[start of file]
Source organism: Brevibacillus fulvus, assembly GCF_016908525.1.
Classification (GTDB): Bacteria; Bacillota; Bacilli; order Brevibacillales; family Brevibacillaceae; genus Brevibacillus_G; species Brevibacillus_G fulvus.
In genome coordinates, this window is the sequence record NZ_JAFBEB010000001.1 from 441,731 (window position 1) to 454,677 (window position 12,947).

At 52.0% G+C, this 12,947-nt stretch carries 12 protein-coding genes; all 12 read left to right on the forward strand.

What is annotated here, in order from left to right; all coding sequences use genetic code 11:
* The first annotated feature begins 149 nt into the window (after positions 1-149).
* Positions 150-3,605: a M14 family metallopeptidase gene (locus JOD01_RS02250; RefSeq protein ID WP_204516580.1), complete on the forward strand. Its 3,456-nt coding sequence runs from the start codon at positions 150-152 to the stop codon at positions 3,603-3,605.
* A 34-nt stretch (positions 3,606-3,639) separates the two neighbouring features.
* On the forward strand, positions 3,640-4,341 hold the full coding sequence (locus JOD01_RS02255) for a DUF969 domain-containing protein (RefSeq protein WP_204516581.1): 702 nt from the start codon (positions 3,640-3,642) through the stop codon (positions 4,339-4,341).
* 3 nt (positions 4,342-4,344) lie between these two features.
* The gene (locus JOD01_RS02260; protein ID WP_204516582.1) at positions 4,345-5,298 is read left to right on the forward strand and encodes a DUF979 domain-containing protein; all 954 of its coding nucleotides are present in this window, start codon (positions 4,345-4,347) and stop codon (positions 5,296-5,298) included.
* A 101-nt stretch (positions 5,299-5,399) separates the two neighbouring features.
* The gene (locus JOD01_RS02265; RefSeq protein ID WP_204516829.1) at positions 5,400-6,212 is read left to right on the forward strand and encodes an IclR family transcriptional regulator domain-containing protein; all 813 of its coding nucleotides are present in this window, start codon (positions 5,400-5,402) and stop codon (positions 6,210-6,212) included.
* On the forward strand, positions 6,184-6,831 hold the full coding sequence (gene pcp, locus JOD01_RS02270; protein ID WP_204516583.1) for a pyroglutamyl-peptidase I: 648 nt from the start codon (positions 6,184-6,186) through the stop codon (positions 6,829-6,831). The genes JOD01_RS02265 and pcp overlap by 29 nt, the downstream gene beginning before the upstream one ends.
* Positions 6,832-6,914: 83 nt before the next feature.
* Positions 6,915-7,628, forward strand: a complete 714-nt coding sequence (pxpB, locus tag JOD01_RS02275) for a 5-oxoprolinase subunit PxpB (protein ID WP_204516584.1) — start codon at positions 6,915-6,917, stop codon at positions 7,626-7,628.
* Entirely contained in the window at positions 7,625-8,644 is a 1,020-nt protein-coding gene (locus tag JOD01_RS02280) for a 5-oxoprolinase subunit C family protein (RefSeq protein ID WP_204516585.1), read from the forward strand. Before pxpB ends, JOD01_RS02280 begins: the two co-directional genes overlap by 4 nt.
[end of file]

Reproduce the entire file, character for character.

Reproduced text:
Source organism: Brevibacillus fulvus, assembly GCF_016908525.1.
Classification (GTDB): Bacteria; Bacillota; Bacilli; order Brevibacillales; family Brevibacillaceae; genus Brevibacillus_G; species Brevibacillus_G fulvus.
In genome coordinates, this window is the sequence record NZ_JAFBEB010000001.1 from 441,731 (window position 1) to 454,677 (window position 12,947).

At 52.0% G+C, this 12,947-nt stretch carries 12 protein-coding genes; all 12 read left to right on the forward strand.

What is annotated here, in order from left to right; all coding sequences use genetic code 11:
* The first annotated feature begins 149 nt into the window (after positions 1-149).
* Positions 150-3,605: a M14 family metallopeptidase gene (locus JOD01_RS02250; RefSeq protein ID WP_204516580.1), complete on the forward strand. Its 3,456-nt coding sequence runs from the start codon at positions 150-152 to the stop codon at positions 3,603-3,605.
* A 34-nt stretch (positions 3,606-3,639) separates the two neighbouring features.
* On the forward strand, positions 3,640-4,341 hold the full coding sequence (locus JOD01_RS02255) for a DUF969 domain-containing protein (RefSeq protein WP_204516581.1): 702 nt from the start codon (positions 3,640-3,642) through the stop codon (positions 4,339-4,341).
* 3 nt (positions 4,342-4,344) lie between these two features.
* The gene (locus JOD01_RS02260; protein ID WP_204516582.1) at positions 4,345-5,298 is read left to right on the forward strand and encodes a DUF979 domain-containing protein; all 954 of its coding nucleotides are present in this window, start codon (positions 4,345-4,347) and stop codon (positions 5,296-5,298) included.
* A 101-nt stretch (positions 5,299-5,399) separates the two neighbouring features.
* The gene (locus JOD01_RS02265; RefSeq protein ID WP_204516829.1) at positions 5,400-6,212 is read left to right on the forward strand and encodes an IclR family transcriptional regulator domain-containing protein; all 813 of its coding nucleotides are present in this window, start codon (positions 5,400-5,402) and stop codon (positions 6,210-6,212) included.
* On the forward strand, positions 6,184-6,831 hold the full coding sequence (gene pcp, locus JOD01_RS02270; protein ID WP_204516583.1) for a pyroglutamyl-peptidase I: 648 nt from the start codon (positions 6,184-6,186) through the stop codon (positions 6,829-6,831). The genes JOD01_RS02265 and pcp overlap by 29 nt, the downstream gene beginning before the upstream one ends.
* Positions 6,832-6,914: 83 nt before the next feature.
* Positions 6,915-7,628, forward strand: a complete 714-nt coding sequence (pxpB, locus tag JOD01_RS02275) for a 5-oxoprolinase subunit PxpB (protein ID WP_204516584.1) — start codon at positions 6,915-6,917, stop codon at positions 7,626-7,628.
* Entirely contained in the window at positions 7,625-8,644 is a 1,020-nt protein-coding gene (locus tag JOD01_RS02280) for a 5-oxoprolinase subunit C family protein (RefSeq protein ID WP_204516585.1), read from the forward strand. Before pxpB ends, JOD01_RS02280 begins: the two co-directional genes overlap by 4 nt.